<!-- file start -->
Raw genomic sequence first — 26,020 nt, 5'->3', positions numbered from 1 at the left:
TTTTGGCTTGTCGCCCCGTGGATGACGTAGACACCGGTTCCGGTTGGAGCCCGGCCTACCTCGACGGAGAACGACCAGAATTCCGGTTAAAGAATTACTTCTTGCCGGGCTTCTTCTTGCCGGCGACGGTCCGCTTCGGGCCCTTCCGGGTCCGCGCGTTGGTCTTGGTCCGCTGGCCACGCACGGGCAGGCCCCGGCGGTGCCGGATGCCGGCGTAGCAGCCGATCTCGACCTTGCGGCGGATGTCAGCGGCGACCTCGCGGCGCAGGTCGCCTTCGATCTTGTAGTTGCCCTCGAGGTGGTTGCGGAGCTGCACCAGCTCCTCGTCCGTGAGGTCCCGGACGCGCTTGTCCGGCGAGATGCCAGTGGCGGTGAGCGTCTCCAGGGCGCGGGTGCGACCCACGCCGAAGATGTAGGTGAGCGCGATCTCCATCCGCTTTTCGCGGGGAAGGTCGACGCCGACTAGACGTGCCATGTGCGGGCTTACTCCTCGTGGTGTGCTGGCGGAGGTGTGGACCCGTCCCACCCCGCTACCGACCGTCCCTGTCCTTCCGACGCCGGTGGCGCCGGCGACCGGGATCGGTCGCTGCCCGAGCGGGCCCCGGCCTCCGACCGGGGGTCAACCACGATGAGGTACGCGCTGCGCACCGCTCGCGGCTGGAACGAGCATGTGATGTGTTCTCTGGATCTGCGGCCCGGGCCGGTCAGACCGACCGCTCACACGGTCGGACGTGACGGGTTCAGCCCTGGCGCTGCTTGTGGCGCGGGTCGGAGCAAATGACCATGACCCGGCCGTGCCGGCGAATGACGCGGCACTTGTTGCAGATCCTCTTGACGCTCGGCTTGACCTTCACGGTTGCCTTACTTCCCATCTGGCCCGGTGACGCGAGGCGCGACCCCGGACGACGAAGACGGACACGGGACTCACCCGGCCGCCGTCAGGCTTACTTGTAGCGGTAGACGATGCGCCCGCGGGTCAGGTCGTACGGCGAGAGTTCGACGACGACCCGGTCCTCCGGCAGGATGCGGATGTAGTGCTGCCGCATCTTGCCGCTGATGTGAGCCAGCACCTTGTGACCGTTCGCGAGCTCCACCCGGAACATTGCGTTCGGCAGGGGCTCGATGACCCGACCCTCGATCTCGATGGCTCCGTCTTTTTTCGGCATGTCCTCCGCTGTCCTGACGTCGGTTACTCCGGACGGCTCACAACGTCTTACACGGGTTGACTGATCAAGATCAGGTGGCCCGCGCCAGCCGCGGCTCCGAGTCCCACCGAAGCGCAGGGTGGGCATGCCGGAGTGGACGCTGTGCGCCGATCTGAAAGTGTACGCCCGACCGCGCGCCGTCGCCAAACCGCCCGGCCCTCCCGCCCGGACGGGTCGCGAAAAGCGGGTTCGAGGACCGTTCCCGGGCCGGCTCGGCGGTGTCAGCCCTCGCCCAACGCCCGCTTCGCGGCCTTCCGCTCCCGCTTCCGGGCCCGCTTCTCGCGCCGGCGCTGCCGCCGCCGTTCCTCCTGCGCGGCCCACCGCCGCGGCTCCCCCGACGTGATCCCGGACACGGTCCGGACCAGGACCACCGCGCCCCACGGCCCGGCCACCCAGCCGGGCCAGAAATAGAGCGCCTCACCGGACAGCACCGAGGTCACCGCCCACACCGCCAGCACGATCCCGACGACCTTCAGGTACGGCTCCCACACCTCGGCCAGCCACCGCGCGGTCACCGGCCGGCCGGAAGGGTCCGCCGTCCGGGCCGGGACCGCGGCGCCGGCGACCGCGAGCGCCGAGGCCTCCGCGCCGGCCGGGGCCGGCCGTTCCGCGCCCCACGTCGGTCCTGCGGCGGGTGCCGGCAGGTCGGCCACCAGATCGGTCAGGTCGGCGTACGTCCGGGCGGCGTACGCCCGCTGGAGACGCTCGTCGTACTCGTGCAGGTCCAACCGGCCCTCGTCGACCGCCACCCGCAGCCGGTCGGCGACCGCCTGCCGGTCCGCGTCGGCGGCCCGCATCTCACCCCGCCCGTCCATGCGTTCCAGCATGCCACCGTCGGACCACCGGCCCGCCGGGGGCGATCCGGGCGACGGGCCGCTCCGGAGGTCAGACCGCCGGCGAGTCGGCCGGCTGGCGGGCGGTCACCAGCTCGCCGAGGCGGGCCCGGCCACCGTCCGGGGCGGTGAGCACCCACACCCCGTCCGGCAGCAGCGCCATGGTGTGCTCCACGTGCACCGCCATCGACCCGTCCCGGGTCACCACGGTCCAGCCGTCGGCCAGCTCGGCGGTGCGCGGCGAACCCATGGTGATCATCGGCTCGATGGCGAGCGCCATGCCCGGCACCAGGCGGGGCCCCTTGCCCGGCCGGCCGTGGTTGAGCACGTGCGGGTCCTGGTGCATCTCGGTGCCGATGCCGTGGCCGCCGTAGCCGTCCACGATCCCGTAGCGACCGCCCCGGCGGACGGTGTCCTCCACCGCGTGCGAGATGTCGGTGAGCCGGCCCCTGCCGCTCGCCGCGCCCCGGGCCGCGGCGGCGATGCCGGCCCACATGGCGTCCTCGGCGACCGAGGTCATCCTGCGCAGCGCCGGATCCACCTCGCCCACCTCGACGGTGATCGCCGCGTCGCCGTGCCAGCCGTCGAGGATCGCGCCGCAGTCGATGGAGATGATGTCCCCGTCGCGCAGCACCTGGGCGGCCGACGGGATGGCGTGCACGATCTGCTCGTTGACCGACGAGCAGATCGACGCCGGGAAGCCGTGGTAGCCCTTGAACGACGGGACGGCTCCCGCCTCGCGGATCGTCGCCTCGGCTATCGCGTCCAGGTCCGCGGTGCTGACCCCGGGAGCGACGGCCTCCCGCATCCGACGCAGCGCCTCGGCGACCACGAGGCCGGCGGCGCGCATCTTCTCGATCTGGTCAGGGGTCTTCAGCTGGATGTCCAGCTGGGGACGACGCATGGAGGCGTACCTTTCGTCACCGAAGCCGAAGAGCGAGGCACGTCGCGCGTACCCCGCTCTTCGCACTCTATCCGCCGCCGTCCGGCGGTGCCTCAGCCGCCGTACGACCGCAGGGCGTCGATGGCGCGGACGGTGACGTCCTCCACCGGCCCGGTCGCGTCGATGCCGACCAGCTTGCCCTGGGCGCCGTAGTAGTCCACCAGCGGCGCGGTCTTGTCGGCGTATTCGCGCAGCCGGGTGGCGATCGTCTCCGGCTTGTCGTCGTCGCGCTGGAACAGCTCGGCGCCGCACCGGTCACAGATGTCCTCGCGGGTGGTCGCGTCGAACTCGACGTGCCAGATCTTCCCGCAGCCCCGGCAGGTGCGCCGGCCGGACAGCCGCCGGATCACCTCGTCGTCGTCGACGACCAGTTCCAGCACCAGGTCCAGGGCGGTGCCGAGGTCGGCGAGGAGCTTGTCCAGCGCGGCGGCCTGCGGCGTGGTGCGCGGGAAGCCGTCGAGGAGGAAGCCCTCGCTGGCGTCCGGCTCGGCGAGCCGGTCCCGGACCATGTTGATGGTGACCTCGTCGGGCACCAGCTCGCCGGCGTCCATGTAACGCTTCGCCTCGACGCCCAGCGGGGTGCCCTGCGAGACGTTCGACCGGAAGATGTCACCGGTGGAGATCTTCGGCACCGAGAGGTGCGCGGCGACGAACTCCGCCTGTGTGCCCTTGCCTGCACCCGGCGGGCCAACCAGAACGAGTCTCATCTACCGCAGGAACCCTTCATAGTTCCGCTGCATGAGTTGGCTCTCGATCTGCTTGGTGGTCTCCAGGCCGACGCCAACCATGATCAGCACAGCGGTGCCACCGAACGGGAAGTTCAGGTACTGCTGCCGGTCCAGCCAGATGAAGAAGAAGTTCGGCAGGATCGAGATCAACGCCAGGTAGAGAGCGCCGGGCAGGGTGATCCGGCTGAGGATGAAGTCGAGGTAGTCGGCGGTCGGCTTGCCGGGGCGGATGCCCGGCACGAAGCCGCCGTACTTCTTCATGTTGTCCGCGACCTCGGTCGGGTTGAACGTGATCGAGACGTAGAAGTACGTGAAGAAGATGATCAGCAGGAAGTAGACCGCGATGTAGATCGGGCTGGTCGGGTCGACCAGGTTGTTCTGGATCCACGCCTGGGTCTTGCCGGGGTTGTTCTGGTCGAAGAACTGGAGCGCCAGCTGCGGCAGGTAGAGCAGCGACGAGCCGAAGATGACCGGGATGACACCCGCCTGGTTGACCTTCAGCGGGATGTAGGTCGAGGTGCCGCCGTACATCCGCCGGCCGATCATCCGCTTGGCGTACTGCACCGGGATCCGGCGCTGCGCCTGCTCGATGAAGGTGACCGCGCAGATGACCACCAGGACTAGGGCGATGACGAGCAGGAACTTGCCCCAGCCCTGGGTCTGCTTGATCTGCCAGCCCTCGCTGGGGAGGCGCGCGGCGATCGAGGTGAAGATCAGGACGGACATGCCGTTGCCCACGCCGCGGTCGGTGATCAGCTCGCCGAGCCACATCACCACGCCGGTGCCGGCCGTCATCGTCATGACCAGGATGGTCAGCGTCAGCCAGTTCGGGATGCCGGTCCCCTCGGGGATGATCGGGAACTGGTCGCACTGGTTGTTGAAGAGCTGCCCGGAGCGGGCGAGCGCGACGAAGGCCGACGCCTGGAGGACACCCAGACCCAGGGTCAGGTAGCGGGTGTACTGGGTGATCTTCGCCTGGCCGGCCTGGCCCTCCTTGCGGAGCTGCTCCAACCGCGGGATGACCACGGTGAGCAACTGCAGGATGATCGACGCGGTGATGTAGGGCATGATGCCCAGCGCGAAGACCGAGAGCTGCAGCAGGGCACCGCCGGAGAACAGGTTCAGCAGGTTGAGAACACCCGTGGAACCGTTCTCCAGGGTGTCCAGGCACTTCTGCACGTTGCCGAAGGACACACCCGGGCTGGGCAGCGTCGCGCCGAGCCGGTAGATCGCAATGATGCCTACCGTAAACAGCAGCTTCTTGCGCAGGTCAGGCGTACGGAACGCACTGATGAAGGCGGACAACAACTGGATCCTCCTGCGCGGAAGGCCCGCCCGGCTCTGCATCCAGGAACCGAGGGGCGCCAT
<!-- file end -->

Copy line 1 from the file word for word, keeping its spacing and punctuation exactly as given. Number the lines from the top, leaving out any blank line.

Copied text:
Raw genomic sequence first — 26,020 nt, 5'->3', positions numbered from 1 at the left: